“Monster in the Mountains” appears in the webzine Heroic Fantasy Quarterly. “Monster” is my second professional sale but the first one to see “print.” I wrote “Monster” in a single weekend, and revised it with the able assistance of two regular readers (my brother, Dan, and our friend, Aaron) both of whom deserve my thanks. The title came from some notes on possible titles that were provided by Aaron.
Since it was written specifically for Heroic Fantasy Quarterly, I’m doubly-excited that it was accepted and published. I am grateful for the help of David Farney, one of the fine editors at HFQ. He was stern enough to show me where my story could become better and stronger than I had imagined and kind enough to brace me for the shock of seeing an editor’s mark-ups on my prose for the first time. I hope that I have the opportunity to work with him again.
People regularly ask writers where their ideas come from. As a fan of DVD commentaries and “Making of…” features, I thought it might be fun to share the origins of “Monster in the Mountains” and a little bit of my own creative process, especially as the story is the product of three different events or ideas over the course of nearly 10 years.
About 10 years ago, while in graduate school, I read Sir Gowther, a fifteenth-century poem about a monstrous child, sired by the devil, who surrendered to his inhuman nature, repented, served his pennance, found redemption through bravery, got the girl, and became human and heroic. The story struck me at the time as a perfect candidate to be retold as a fantasy tale. I even spent some time taking notes and trying to plot out a novel, but life and various projects got in the way, and so I never saw it through.
In one of my many meanderings on the web, I discovered the Arts, Grace & Guts Oracle, a tool designed to generate adventure ideas for tabletop role-playing games. I thought it would make a good engine for generating pulp fantasy style short story ideas (and I still do). One round generated the idea for an innkeeper on a lonely mountain road who murdered his guests while possessed by a spirit from a nearby tomb. I could never find a satisfactory protagonist or resolution for the story, so it settled in the back of my brain where these things usually sit and wait for their moment.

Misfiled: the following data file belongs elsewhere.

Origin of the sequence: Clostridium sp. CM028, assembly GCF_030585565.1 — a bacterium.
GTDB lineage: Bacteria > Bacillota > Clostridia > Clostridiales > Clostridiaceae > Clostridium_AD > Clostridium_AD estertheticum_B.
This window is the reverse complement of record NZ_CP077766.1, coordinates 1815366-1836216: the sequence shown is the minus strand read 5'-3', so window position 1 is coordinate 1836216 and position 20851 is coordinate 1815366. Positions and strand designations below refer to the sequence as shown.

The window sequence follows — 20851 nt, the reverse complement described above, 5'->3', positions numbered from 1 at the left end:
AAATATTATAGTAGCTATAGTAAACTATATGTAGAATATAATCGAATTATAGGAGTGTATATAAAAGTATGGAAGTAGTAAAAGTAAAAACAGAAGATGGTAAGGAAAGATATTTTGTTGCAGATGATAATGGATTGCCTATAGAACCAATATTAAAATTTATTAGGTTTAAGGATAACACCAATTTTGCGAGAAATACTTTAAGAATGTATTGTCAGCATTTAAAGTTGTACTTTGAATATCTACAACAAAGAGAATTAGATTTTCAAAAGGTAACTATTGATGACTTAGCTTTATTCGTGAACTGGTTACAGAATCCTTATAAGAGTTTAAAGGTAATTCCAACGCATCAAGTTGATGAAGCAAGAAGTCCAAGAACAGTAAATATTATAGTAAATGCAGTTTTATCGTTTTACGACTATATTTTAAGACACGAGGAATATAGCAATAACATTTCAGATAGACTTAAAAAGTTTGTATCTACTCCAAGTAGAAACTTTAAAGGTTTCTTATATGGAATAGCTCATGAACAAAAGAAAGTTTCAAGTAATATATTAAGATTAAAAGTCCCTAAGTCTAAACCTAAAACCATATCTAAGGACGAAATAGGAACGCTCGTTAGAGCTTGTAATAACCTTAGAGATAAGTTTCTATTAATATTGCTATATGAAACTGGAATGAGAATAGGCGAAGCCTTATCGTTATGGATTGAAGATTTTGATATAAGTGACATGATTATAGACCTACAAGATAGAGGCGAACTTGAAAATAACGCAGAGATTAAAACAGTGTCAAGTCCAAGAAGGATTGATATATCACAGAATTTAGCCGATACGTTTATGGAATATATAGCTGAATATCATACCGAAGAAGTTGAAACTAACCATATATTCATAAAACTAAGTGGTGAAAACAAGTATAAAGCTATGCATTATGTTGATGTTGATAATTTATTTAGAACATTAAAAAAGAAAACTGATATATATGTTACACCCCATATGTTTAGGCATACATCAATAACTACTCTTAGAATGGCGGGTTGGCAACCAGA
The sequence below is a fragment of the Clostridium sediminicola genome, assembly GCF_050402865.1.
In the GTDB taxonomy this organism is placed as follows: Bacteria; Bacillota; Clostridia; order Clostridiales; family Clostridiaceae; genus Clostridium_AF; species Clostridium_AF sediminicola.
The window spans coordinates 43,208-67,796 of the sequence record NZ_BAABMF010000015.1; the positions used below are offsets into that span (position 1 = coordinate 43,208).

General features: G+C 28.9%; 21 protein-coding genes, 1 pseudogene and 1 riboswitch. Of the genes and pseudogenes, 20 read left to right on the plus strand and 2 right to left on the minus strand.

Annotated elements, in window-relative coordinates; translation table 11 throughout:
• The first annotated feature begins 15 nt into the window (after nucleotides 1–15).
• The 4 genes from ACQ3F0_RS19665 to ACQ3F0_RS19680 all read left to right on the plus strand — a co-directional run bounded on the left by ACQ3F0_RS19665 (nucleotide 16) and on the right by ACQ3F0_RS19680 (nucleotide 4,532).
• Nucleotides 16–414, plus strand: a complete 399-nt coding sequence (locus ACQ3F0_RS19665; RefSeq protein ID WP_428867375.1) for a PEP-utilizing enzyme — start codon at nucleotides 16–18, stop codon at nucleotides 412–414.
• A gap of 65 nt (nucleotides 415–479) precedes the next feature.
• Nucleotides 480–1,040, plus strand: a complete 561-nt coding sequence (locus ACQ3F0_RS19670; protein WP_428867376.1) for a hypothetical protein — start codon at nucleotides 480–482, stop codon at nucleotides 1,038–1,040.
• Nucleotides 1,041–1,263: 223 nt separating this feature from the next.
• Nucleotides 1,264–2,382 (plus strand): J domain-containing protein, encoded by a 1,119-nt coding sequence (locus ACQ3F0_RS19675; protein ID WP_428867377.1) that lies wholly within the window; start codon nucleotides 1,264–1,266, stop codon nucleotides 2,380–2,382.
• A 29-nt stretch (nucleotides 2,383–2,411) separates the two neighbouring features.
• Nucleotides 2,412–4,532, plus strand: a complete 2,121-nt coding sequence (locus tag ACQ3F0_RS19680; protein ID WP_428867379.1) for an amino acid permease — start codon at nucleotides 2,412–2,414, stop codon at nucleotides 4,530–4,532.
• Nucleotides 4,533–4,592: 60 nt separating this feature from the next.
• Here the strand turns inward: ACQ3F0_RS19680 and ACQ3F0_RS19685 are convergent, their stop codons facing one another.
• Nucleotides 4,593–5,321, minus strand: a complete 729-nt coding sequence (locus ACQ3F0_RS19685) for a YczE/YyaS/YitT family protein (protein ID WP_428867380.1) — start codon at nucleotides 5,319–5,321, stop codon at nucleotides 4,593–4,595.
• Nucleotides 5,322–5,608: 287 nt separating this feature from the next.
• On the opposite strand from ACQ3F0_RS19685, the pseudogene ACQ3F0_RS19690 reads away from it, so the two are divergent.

This particular moment came when I read that a new web publication, Heroic Fantasy Quarterly, was starting up. They were looking to publish stories like the old sword & sorcery fiction, or as they put it: “an older age of storytelling — an age when a story well told enthralled audiences” with stories “deliver action, reaction, and repercussion — and rarely divulge the thought processes that guide a character.” I’d always wanted to try my hand at something directly in the mold of Robert E. Howard, Karl Edward Wagner, Andrew Offut, and (to a lesser degree) Michael Moorcock.
I thought about what ideas I had that would be suitably pulpy and yet interesting enough, and that’s when I realized that Gowther would make an excellent protagonist for my possessed innkeeper story, as his own troubled past and inhuman nature would provide the perfect complement to the evil spirit and the troubled innkeeper. A couple hours of note-taking later, and the innkeeper had become a farmer, the theme of human vs. monster had solidified, and “Monster in the Mountains” was born.
If you’re here, it’s probably because you read “Monster.” I hope you enjoyed it, and feel free to provide comments and feedback on this post and on the story.